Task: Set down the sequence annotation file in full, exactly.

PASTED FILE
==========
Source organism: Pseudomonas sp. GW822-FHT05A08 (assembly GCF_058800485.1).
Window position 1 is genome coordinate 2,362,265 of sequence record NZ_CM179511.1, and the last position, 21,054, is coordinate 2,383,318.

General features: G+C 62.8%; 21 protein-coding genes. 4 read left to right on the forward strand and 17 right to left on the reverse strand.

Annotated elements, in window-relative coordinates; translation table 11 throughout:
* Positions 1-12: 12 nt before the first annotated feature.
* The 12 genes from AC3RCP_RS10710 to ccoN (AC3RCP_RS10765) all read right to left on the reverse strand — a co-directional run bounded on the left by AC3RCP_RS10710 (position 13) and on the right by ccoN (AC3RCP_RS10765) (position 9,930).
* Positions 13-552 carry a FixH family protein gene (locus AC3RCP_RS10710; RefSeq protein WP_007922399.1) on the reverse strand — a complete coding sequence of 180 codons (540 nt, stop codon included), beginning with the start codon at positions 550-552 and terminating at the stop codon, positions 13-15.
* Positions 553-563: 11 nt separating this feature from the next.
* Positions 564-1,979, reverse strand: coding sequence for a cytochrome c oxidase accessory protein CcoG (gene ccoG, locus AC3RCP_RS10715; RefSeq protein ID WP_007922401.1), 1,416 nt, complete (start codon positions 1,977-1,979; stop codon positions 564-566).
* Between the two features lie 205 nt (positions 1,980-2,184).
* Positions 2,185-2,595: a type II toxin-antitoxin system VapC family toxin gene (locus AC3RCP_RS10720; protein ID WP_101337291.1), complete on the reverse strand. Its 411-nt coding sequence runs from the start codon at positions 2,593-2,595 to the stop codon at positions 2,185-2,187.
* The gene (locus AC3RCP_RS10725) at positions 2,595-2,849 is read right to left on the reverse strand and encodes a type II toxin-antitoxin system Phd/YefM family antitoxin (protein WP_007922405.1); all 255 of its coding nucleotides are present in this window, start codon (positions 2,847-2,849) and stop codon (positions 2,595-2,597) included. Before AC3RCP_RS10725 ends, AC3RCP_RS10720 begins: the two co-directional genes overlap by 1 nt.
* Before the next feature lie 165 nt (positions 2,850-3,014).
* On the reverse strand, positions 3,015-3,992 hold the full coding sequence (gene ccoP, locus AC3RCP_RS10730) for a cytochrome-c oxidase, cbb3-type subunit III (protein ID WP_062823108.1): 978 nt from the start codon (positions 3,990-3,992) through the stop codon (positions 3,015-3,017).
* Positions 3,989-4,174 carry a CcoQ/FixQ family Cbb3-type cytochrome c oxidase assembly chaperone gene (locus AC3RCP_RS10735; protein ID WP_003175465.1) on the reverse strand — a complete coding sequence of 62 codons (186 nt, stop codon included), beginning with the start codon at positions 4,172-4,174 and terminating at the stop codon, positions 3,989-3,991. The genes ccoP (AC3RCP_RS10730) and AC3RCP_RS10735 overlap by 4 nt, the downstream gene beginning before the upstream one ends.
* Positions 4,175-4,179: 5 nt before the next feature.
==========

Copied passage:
Source organism: Pseudomonas sp. GW822-FHT05A08 (assembly GCF_058800485.1).
Window position 1 is genome coordinate 2,362,265 of sequence record NZ_CM179511.1, and the last position, 21,054, is coordinate 2,383,318.

General features: G+C 62.8%; 21 protein-coding genes. 4 read left to right on the forward strand and 17 right to left on the reverse strand.

Annotated elements, in window-relative coordinates; translation table 11 throughout:
* Positions 1-12: 12 nt before the first annotated feature.
* The 12 genes from AC3RCP_RS10710 to ccoN (AC3RCP_RS10765) all read right to left on the reverse strand — a co-directional run bounded on the left by AC3RCP_RS10710 (position 13) and on the right by ccoN (AC3RCP_RS10765) (position 9,930).
* Positions 13-552 carry a FixH family protein gene (locus AC3RCP_RS10710; RefSeq protein WP_007922399.1) on the reverse strand — a complete coding sequence of 180 codons (540 nt, stop codon included), beginning with the start codon at positions 550-552 and terminating at the stop codon, positions 13-15.
* Positions 553-563: 11 nt separating this feature from the next.
* Positions 564-1,979, reverse strand: coding sequence for a cytochrome c oxidase accessory protein CcoG (gene ccoG, locus AC3RCP_RS10715; RefSeq protein ID WP_007922401.1), 1,416 nt, complete (start codon positions 1,977-1,979; stop codon positions 564-566).
* Between the two features lie 205 nt (positions 1,980-2,184).
* Positions 2,185-2,595: a type II toxin-antitoxin system VapC family toxin gene (locus AC3RCP_RS10720; protein ID WP_101337291.1), complete on the reverse strand. Its 411-nt coding sequence runs from the start codon at positions 2,593-2,595 to the stop codon at positions 2,185-2,187.
* The gene (locus AC3RCP_RS10725) at positions 2,595-2,849 is read right to left on the reverse strand and encodes a type II toxin-antitoxin system Phd/YefM family antitoxin (protein WP_007922405.1); all 255 of its coding nucleotides are present in this window, start codon (positions 2,847-2,849) and stop codon (positions 2,595-2,597) included. Before AC3RCP_RS10725 ends, AC3RCP_RS10720 begins: the two co-directional genes overlap by 1 nt.
* Before the next feature lie 165 nt (positions 2,850-3,014).
* On the reverse strand, positions 3,015-3,992 hold the full coding sequence (gene ccoP, locus AC3RCP_RS10730) for a cytochrome-c oxidase, cbb3-type subunit III (protein ID WP_062823108.1): 978 nt from the start codon (positions 3,990-3,992) through the stop codon (positions 3,015-3,017).
* Positions 3,989-4,174 carry a CcoQ/FixQ family Cbb3-type cytochrome c oxidase assembly chaperone gene (locus AC3RCP_RS10735; protein ID WP_003175465.1) on the reverse strand — a complete coding sequence of 62 codons (186 nt, stop codon included), beginning with the start codon at positions 4,172-4,174 and terminating at the stop codon, positions 3,989-3,991. The genes ccoP (AC3RCP_RS10730) and AC3RCP_RS10735 overlap by 4 nt, the downstream gene beginning before the upstream one ends.
* Positions 4,175-4,179: 5 nt before the next feature.